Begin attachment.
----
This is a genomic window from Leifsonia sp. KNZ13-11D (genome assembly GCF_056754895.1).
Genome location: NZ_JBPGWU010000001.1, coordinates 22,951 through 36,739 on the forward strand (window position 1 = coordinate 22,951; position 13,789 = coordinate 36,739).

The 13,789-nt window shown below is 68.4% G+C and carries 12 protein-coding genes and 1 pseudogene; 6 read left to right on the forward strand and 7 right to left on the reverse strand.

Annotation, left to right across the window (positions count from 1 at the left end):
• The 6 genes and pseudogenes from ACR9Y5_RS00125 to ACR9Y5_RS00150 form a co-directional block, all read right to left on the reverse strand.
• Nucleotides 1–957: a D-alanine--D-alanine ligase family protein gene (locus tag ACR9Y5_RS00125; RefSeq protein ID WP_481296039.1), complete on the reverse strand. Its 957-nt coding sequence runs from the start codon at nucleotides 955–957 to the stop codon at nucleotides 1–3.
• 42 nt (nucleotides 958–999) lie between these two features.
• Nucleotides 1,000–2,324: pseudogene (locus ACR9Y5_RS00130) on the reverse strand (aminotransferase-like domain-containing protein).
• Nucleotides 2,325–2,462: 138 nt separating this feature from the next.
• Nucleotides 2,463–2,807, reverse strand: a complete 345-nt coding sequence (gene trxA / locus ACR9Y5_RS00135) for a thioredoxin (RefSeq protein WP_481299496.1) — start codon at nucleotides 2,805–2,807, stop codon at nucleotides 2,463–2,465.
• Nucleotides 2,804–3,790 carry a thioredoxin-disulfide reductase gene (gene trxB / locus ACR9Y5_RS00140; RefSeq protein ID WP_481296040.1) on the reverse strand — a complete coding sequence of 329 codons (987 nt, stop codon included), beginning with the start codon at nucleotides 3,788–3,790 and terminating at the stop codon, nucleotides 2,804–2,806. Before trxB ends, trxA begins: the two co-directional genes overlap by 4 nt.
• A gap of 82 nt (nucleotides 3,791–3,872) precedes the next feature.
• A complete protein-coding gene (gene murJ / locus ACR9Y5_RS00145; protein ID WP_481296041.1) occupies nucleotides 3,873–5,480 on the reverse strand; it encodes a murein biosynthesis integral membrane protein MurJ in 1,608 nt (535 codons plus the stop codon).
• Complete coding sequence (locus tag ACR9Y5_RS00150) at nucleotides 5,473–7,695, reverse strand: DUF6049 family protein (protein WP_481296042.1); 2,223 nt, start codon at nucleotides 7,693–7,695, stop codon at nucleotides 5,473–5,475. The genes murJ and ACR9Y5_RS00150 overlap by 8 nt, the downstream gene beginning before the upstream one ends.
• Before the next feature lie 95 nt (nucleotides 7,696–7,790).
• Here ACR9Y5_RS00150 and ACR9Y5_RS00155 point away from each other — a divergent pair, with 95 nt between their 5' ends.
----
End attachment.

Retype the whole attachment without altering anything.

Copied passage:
This is a genomic window from Leifsonia sp. KNZ13-11D (genome assembly GCF_056754895.1).
Genome location: NZ_JBPGWU010000001.1, coordinates 22,951 through 36,739 on the forward strand (window position 1 = coordinate 22,951; position 13,789 = coordinate 36,739).

The 13,789-nt window shown below is 68.4% G+C and carries 12 protein-coding genes and 1 pseudogene; 6 read left to right on the forward strand and 7 right to left on the reverse strand.

Annotation, left to right across the window (positions count from 1 at the left end):
• The 6 genes and pseudogenes from ACR9Y5_RS00125 to ACR9Y5_RS00150 form a co-directional block, all read right to left on the reverse strand.
• Nucleotides 1–957: a D-alanine--D-alanine ligase family protein gene (locus tag ACR9Y5_RS00125; RefSeq protein ID WP_481296039.1), complete on the reverse strand. Its 957-nt coding sequence runs from the start codon at nucleotides 955–957 to the stop codon at nucleotides 1–3.
• 42 nt (nucleotides 958–999) lie between these two features.
• Nucleotides 1,000–2,324: pseudogene (locus ACR9Y5_RS00130) on the reverse strand (aminotransferase-like domain-containing protein).
• Nucleotides 2,325–2,462: 138 nt separating this feature from the next.
• Nucleotides 2,463–2,807, reverse strand: a complete 345-nt coding sequence (gene trxA / locus ACR9Y5_RS00135) for a thioredoxin (RefSeq protein WP_481299496.1) — start codon at nucleotides 2,805–2,807, stop codon at nucleotides 2,463–2,465.
• Nucleotides 2,804–3,790 carry a thioredoxin-disulfide reductase gene (gene trxB / locus ACR9Y5_RS00140; RefSeq protein ID WP_481296040.1) on the reverse strand — a complete coding sequence of 329 codons (987 nt, stop codon included), beginning with the start codon at nucleotides 3,788–3,790 and terminating at the stop codon, nucleotides 2,804–2,806. Before trxB ends, trxA begins: the two co-directional genes overlap by 4 nt.
• A gap of 82 nt (nucleotides 3,791–3,872) precedes the next feature.
• A complete protein-coding gene (gene murJ / locus ACR9Y5_RS00145; protein ID WP_481296041.1) occupies nucleotides 3,873–5,480 on the reverse strand; it encodes a murein biosynthesis integral membrane protein MurJ in 1,608 nt (535 codons plus the stop codon).
• Complete coding sequence (locus tag ACR9Y5_RS00150) at nucleotides 5,473–7,695, reverse strand: DUF6049 family protein (protein WP_481296042.1); 2,223 nt, start codon at nucleotides 7,693–7,695, stop codon at nucleotides 5,473–5,475. The genes murJ and ACR9Y5_RS00150 overlap by 8 nt, the downstream gene beginning before the upstream one ends.
• Before the next feature lie 95 nt (nucleotides 7,696–7,790).
• Here ACR9Y5_RS00150 and ACR9Y5_RS00155 point away from each other — a divergent pair, with 95 nt between their 5' ends.